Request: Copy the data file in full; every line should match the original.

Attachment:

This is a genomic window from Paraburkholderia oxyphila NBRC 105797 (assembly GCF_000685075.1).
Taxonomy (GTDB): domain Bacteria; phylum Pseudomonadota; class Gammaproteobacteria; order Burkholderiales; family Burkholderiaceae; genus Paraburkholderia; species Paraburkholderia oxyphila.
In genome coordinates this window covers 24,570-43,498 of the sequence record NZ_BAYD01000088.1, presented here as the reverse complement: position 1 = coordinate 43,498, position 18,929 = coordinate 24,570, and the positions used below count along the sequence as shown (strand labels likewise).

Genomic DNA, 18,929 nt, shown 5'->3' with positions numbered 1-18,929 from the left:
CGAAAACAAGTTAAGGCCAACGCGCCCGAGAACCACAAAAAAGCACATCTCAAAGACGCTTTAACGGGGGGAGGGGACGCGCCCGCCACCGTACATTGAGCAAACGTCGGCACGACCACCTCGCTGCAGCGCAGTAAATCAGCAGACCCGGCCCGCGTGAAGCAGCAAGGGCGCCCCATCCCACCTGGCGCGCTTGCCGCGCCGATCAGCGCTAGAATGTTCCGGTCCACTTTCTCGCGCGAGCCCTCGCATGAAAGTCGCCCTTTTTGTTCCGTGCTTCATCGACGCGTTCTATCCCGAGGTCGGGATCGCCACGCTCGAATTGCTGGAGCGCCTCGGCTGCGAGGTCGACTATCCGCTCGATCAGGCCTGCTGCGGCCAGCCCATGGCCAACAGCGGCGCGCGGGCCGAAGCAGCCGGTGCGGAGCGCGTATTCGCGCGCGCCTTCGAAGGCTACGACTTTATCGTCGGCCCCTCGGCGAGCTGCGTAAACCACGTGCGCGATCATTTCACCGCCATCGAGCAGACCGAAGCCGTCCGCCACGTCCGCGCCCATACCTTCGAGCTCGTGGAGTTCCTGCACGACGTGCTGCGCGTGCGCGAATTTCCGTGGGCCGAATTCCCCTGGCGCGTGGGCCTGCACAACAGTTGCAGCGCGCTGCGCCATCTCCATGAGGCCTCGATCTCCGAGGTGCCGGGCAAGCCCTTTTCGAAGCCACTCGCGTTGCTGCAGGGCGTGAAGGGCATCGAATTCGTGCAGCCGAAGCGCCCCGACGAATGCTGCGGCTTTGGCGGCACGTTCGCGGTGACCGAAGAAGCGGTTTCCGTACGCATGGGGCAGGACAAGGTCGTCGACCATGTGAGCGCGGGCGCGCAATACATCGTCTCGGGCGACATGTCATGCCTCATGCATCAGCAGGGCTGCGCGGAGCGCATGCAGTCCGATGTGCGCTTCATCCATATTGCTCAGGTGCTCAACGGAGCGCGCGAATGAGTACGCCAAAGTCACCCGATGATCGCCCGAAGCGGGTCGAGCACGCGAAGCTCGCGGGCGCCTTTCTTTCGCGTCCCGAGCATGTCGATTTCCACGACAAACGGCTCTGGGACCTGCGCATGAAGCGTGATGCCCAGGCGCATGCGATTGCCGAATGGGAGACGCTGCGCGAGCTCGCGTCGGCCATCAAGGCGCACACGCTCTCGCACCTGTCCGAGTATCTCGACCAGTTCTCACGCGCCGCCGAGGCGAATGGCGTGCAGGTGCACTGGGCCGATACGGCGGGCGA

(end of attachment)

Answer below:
This is a genomic window from Paraburkholderia oxyphila NBRC 105797 (assembly GCF_000685075.1).
Taxonomy (GTDB): domain Bacteria; phylum Pseudomonadota; class Gammaproteobacteria; order Burkholderiales; family Burkholderiaceae; genus Paraburkholderia; species Paraburkholderia oxyphila.
In genome coordinates this window covers 24,570-43,498 of the sequence record NZ_BAYD01000088.1, presented here as the reverse complement: position 1 = coordinate 43,498, position 18,929 = coordinate 24,570, and the positions used below count along the sequence as shown (strand labels likewise).

Genomic DNA, 18,929 nt, shown 5'->3' with positions numbered 1-18,929 from the left:
CGAAAACAAGTTAAGGCCAACGCGCCCGAGAACCACAAAAAAGCACATCTCAAAGACGCTTTAACGGGGGGAGGGGACGCGCCCGCCACCGTACATTGAGCAAACGTCGGCACGACCACCTCGCTGCAGCGCAGTAAATCAGCAGACCCGGCCCGCGTGAAGCAGCAAGGGCGCCCCATCCCACCTGGCGCGCTTGCCGCGCCGATCAGCGCTAGAATGTTCCGGTCCACTTTCTCGCGCGAGCCCTCGCATGAAAGTCGCCCTTTTTGTTCCGTGCTTCATCGACGCGTTCTATCCCGAGGTCGGGATCGCCACGCTCGAATTGCTGGAGCGCCTCGGCTGCGAGGTCGACTATCCGCTCGATCAGGCCTGCTGCGGCCAGCCCATGGCCAACAGCGGCGCGCGGGCCGAAGCAGCCGGTGCGGAGCGCGTATTCGCGCGCGCCTTCGAAGGCTACGACTTTATCGTCGGCCCCTCGGCGAGCTGCGTAAACCACGTGCGCGATCATTTCACCGCCATCGAGCAGACCGAAGCCGTCCGCCACGTCCGCGCCCATACCTTCGAGCTCGTGGAGTTCCTGCACGACGTGCTGCGCGTGCGCGAATTTCCGTGGGCCGAATTCCCCTGGCGCGTGGGCCTGCACAACAGTTGCAGCGCGCTGCGCCATCTCCATGAGGCCTCGATCTCCGAGGTGCCGGGCAAGCCCTTTTCGAAGCCACTCGCGTTGCTGCAGGGCGTGAAGGGCATCGAATTCGTGCAGCCGAAGCGCCCCGACGAATGCTGCGGCTTTGGCGGCACGTTCGCGGTGACCGAAGAAGCGGTTTCCGTACGCATGGGGCAGGACAAGGTCGTCGACCATGTGAGCGCGGGCGCGCAATACATCGTCTCGGGCGACATGTCATGCCTCATGCATCAGCAGGGCTGCGCGGAGCGCATGCAGTCCGATGTGCGCTTCATCCATATTGCTCAGGTGCTCAACGGAGCGCGCGAATGAGTACGCCAAAGTCACCCGATGATCGCCCGAAGCGGGTCGAGCACGCGAAGCTCGCGGGCGCCTTTCTTTCGCGTCCCGAGCATGTCGATTTCCACGACAAACGGCTCTGGGACCTGCGCATGAAGCGTGATGCCCAGGCGCATGCGATTGCCGAATGGGAGACGCTGCGCGAGCTCGCGTCGGCCATCAAGGCGCACACGCTCTCGCACCTGTCCGAGTATCTCGACCAGTTCTCACGCGCCGCCGAGGCGAATGGCGTGCAGGTGCACTGGGCCGATACGGCGGGCGA